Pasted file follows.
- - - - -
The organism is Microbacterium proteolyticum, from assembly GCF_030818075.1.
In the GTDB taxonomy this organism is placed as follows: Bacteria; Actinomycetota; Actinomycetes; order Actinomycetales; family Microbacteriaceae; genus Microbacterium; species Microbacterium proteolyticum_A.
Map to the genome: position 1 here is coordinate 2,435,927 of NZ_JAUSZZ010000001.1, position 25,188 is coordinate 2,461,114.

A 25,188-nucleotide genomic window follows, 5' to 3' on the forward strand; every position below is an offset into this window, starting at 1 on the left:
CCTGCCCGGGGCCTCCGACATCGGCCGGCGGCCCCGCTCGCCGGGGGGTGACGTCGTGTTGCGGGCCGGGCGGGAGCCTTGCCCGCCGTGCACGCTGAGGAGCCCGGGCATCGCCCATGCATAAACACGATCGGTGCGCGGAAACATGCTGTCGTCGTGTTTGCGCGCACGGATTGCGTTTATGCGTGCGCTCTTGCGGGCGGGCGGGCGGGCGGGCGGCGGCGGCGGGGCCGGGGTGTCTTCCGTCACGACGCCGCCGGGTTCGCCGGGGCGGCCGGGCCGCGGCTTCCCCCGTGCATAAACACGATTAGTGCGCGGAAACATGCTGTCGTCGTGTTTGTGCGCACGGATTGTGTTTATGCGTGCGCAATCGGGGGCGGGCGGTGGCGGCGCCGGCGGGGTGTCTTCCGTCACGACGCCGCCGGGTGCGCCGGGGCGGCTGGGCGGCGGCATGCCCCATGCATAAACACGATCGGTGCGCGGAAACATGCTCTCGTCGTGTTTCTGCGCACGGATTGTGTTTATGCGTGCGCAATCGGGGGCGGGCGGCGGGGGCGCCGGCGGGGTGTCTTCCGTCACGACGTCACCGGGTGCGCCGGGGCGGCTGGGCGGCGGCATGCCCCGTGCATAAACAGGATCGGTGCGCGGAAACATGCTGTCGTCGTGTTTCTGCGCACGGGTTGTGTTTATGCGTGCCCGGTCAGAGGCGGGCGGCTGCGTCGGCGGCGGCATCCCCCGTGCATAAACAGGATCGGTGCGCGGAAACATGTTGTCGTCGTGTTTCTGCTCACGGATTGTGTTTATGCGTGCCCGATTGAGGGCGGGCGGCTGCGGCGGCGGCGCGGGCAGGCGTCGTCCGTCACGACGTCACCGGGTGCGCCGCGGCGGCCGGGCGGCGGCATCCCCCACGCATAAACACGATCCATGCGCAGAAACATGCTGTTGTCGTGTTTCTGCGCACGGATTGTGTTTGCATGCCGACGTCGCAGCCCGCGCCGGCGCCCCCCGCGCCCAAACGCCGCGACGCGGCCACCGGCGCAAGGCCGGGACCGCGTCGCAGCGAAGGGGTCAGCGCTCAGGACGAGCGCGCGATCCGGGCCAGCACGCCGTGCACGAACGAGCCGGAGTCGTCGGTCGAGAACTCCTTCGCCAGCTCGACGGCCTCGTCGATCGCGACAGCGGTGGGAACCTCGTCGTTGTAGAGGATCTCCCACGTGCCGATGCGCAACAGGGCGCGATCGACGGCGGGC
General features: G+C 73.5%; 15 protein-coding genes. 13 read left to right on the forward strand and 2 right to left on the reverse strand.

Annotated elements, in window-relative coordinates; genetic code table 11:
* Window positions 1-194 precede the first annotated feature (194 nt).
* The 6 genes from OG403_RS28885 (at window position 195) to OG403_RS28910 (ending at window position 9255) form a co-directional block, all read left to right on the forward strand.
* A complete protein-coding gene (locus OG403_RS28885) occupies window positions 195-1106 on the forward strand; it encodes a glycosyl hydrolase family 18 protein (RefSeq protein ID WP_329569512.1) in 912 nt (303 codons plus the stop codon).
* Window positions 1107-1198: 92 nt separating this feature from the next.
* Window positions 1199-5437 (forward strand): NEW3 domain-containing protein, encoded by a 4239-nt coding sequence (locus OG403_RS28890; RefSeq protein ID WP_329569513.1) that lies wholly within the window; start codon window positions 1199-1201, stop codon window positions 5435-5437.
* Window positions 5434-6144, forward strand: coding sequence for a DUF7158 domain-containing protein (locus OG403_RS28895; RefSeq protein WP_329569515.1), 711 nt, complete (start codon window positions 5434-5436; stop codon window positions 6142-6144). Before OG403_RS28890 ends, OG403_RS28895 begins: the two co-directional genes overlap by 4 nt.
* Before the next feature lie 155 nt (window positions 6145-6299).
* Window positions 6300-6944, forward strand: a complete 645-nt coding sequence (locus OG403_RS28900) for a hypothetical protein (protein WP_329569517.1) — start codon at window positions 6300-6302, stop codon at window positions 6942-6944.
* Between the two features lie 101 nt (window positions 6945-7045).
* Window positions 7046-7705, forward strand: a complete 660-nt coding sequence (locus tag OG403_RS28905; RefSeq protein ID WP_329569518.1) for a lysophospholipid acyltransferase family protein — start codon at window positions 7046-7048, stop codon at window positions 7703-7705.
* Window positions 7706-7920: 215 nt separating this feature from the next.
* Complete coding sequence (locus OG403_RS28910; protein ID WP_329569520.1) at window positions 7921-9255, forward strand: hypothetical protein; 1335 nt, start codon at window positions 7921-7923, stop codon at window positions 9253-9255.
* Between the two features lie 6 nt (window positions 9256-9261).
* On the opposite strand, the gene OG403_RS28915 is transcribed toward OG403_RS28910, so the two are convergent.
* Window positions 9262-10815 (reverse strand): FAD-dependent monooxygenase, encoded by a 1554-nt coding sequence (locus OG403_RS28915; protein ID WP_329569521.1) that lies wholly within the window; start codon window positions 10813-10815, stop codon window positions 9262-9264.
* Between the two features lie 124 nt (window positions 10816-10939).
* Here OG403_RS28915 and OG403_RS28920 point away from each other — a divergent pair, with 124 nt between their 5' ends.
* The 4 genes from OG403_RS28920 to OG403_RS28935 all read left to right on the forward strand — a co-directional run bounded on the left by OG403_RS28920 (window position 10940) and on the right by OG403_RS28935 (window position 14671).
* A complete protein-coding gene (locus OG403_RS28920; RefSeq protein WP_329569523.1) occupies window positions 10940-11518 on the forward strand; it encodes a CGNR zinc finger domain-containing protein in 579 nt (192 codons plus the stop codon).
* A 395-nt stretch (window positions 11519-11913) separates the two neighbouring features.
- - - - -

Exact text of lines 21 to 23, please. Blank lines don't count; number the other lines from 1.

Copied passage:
* On the opposite strand, the gene OG403_RS28915 is transcribed toward OG403_RS28910, so the two are convergent.
* Window positions 9262-10815 (reverse strand): FAD-dependent monooxygenase, encoded by a 1554-nt coding sequence (locus OG403_RS28915; protein ID WP_329569521.1) that lies wholly within the window; start codon window positions 10813-10815, stop codon window positions 9262-9264.
* Between the two features lie 124 nt (window positions 10816-10939).